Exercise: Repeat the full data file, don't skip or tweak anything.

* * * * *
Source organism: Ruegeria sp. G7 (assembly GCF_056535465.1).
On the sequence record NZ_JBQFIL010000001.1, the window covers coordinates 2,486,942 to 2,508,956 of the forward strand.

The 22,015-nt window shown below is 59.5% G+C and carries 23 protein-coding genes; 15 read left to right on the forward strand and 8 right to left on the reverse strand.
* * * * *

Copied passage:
Source organism: Ruegeria sp. G7 (assembly GCF_056535465.1).
On the sequence record NZ_JBQFIL010000001.1, the window covers coordinates 2,486,942 to 2,508,956 of the forward strand.

The 22,015-nt window shown below is 59.5% G+C and carries 23 protein-coding genes; 15 read left to right on the forward strand and 8 right to left on the reverse strand.